At the American Superyacht Forum 2013, discussion between attending captains turned to the issue of a high rate of crew moving from smaller, or older boats to join newer and larger ones offfering higher salaries. Not only is this causing a high rate of crew turnover in the lower-sized yachts, the captains believe, but is also producing an imbalance of quality crew across the fleet. The discussion focused on the reasons for this and possible solutions that could be used to remedy the problem.

Captain David Clarke motoryacht Laurel initiated the debate by first outlining the main issue; “The industry has grown so fast with the amount of boats that are coming into the industry,” Captain Clarke began. “The old ones don’t go away; they just get crewed with lower quality crew. Everyone wants to work on the newest, flashiest and greatest, that’s just the nature of it. However, the old ones don’t go away, they just need to be manned by other crewmembers.”

Credit: Stuart Pearce

Agreeing with that theory was Captain Mike Hein of motoryacht Mea Culpa. “Our boat has six crew, and what tends to happen with the crew on our boat is they stay two years or so,” Captain Hein said. “Us being a small boat competing against the 50, 60, 70-metre boats; we’re not in the same pay salary. Our chief engineer left this year after eight years, and he left for a 70 per cent increase in salary. The owner understood just like that why he left; he left for way more money and way more time off.”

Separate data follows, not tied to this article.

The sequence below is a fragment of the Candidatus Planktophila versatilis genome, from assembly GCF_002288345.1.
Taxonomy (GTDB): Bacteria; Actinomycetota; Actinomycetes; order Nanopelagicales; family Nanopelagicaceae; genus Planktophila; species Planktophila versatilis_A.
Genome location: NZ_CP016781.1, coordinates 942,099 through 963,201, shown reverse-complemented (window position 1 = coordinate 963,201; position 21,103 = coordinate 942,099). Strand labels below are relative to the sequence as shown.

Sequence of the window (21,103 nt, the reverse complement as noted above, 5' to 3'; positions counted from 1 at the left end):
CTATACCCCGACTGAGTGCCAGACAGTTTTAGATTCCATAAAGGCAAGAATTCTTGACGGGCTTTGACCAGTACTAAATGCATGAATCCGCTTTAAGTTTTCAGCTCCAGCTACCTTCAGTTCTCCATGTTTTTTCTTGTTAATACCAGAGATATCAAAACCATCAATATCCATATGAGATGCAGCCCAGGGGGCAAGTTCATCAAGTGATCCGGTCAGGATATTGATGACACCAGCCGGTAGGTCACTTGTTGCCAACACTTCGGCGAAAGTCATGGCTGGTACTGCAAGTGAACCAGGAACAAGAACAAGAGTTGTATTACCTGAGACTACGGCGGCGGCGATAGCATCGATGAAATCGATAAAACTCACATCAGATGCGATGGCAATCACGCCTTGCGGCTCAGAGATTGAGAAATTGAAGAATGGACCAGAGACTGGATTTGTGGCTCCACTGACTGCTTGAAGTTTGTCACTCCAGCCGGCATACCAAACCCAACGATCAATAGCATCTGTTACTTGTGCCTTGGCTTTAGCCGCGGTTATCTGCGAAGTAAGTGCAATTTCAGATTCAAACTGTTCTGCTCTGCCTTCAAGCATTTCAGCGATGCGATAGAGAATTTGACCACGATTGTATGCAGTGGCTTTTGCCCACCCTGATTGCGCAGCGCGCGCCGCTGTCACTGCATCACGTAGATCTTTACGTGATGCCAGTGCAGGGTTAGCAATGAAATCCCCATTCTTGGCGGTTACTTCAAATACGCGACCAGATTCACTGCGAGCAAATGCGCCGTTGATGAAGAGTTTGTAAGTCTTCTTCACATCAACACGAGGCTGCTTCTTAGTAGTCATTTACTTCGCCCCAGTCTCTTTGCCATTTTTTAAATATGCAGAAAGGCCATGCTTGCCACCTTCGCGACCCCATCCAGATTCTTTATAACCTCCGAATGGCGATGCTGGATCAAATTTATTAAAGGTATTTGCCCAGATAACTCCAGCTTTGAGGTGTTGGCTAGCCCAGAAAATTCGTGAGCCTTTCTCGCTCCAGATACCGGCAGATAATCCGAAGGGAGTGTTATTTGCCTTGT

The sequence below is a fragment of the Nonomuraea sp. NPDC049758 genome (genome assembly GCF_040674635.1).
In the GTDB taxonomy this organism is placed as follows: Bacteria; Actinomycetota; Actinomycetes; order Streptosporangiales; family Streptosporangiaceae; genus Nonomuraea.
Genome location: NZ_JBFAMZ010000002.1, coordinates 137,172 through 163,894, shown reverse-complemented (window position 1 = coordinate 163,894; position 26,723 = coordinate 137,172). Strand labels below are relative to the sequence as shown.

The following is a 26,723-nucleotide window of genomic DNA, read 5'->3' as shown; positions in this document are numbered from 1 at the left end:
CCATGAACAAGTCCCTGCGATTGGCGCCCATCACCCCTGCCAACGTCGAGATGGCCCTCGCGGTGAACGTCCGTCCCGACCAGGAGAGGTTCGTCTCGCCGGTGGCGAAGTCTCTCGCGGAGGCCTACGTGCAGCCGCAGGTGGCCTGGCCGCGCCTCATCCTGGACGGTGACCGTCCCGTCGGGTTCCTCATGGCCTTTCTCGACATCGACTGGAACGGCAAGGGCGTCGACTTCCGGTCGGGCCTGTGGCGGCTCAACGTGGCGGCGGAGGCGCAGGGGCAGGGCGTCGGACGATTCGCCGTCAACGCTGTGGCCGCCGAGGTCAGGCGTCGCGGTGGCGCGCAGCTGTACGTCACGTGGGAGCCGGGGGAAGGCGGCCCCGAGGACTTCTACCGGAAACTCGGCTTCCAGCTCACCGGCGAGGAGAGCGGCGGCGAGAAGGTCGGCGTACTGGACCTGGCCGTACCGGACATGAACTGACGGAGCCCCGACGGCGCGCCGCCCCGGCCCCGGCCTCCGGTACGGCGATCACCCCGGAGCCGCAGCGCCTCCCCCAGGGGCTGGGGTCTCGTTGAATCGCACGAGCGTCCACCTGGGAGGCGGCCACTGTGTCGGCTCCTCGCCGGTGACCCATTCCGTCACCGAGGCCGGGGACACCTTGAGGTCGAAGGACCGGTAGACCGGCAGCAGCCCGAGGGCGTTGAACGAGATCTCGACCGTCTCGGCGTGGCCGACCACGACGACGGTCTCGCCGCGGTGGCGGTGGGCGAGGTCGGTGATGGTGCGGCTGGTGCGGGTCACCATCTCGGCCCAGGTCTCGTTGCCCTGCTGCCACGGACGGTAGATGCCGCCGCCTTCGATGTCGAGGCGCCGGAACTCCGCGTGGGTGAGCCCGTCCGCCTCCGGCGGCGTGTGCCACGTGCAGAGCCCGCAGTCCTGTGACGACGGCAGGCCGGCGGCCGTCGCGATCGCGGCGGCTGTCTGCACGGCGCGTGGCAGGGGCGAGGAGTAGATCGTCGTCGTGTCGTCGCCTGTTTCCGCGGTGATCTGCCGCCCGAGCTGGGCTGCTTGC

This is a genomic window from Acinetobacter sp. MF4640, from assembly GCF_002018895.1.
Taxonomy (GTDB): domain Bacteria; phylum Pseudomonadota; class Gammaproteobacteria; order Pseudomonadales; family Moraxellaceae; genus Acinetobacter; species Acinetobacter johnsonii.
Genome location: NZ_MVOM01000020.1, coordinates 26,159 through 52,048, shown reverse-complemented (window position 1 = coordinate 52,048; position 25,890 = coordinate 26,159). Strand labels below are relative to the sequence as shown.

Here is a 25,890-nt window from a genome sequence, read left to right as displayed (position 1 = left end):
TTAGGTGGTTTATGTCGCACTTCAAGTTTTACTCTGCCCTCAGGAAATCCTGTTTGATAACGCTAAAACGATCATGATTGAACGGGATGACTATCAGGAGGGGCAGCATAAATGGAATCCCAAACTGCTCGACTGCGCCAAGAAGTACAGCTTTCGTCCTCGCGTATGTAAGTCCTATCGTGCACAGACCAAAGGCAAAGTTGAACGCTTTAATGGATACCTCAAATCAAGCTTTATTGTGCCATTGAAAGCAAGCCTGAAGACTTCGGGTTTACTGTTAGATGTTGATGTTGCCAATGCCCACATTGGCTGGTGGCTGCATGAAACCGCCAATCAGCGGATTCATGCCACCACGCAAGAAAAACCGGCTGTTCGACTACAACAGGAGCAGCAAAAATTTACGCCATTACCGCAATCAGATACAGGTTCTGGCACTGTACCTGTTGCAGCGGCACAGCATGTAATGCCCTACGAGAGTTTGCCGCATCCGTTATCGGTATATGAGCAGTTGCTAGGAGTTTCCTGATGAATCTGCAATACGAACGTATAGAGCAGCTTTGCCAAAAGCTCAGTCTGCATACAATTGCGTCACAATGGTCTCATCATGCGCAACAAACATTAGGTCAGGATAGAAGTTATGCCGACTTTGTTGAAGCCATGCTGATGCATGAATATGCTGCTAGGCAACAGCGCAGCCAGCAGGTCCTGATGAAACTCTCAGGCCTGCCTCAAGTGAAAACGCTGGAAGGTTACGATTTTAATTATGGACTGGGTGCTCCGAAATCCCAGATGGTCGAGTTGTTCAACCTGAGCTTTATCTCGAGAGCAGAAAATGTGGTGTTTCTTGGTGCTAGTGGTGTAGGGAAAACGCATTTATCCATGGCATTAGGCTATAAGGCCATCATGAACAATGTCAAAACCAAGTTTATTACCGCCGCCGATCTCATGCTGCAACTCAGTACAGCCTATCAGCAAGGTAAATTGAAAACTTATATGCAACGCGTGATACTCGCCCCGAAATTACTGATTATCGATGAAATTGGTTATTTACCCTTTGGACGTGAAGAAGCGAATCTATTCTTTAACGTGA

If larger boats are able to offer higher salaries to crew that the smaller yachts cannot match, the situation seems inevitable. “I think captains need to get together more and discuss these things and cooperate with each other a little more,” suggested Captain Glen Allen of motoryacht Harle. Which raises the question; should captains create a set of salary standards across the industry so that problems like this do not arise? After all, issues with high crew turnover on the smaller yachts will affect owner experience., and this could have a negative impact on the whole industry.

“The industry has grown so fast with the amount of boats that are coming into the industry. The old ones don’t go away, they just get crewed with lower quality crew."

Captain Allen, however, believes that differences in salary are not the root of the problem. “I don’t think that salaries drive people,” he explained. “If they’re interested in being yacht crew and that’s their passion, I think that you can find an awful lot of people out there. I’ve hired a number of people lately that have only asked how much money they were going to get after they took the job, because they were passionate about the job and they cared about working under quality conditions. That’s what we bring to the table with our crew and that’s one of the reasons why we retain crew. Not enough people do that.”

Perhaps the main problem lies with the attitude of some in the industry, driven by the larger yachts paying increasingly high salaries in order to retain crew. This is not a solution for maintaining an industry of high-quality crew. What many don’t consider is that in the majority of cases the smaller yachts can offer their crew a lot more in terms of training, education and experience and that can sometimes far outweigh the benefits of a higher salary in the long run. The general attitude needs to change; crew should be focusing on where they can get the best experience for their future career, not on the salaries that won’t necessarily give them the progression they need.

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